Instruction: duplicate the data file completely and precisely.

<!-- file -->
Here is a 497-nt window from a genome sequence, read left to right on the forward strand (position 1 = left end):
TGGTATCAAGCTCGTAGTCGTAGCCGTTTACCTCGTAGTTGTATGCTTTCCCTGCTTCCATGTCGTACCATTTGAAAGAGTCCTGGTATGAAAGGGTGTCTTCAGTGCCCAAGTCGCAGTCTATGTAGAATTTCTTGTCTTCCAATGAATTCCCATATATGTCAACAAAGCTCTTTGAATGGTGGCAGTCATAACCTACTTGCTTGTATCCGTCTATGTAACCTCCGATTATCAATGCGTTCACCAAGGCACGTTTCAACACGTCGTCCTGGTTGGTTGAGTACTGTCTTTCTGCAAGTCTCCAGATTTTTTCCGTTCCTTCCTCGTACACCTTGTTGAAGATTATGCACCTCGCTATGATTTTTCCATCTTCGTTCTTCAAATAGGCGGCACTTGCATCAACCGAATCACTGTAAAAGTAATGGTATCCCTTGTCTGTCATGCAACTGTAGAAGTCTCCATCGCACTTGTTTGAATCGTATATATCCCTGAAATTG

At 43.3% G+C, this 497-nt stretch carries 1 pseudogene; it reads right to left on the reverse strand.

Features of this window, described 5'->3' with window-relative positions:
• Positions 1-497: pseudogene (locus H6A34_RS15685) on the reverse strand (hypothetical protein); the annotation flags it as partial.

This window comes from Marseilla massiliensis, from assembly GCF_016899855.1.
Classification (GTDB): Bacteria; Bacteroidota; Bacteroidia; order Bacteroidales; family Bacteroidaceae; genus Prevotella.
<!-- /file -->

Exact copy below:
Here is a 497-nt window from a genome sequence, read left to right on the forward strand (position 1 = left end):
TGGTATCAAGCTCGTAGTCGTAGCCGTTTACCTCGTAGTTGTATGCTTTCCCTGCTTCCATGTCGTACCATTTGAAAGAGTCCTGGTATGAAAGGGTGTCTTCAGTGCCCAAGTCGCAGTCTATGTAGAATTTCTTGTCTTCCAATGAATTCCCATATATGTCAACAAAGCTCTTTGAATGGTGGCAGTCATAACCTACTTGCTTGTATCCGTCTATGTAACCTCCGATTATCAATGCGTTCACCAAGGCACGTTTCAACACGTCGTCCTGGTTGGTTGAGTACTGTCTTTCTGCAAGTCTCCAGATTTTTTCCGTTCCTTCCTCGTACACCTTGTTGAAGATTATGCACCTCGCTATGATTTTTCCATCTTCGTTCTTCAAATAGGCGGCACTTGCATCAACCGAATCACTGTAAAAGTAATGGTATCCCTTGTCTGTCATGCAACTGTAGAAGTCTCCATCGCACTTGTTTGAATCGTATATATCCCTGAAATTG

At 43.3% G+C, this 497-nt stretch carries 1 pseudogene; it reads right to left on the reverse strand.

Features of this window, described 5'->3' with window-relative positions:
• Positions 1-497: pseudogene (locus H6A34_RS15685) on the reverse strand (hypothetical protein); the annotation flags it as partial.

This window comes from Marseilla massiliensis, from assembly GCF_016899855.1.
Classification (GTDB): Bacteria; Bacteroidota; Bacteroidia; order Bacteroidales; family Bacteroidaceae; genus Prevotella.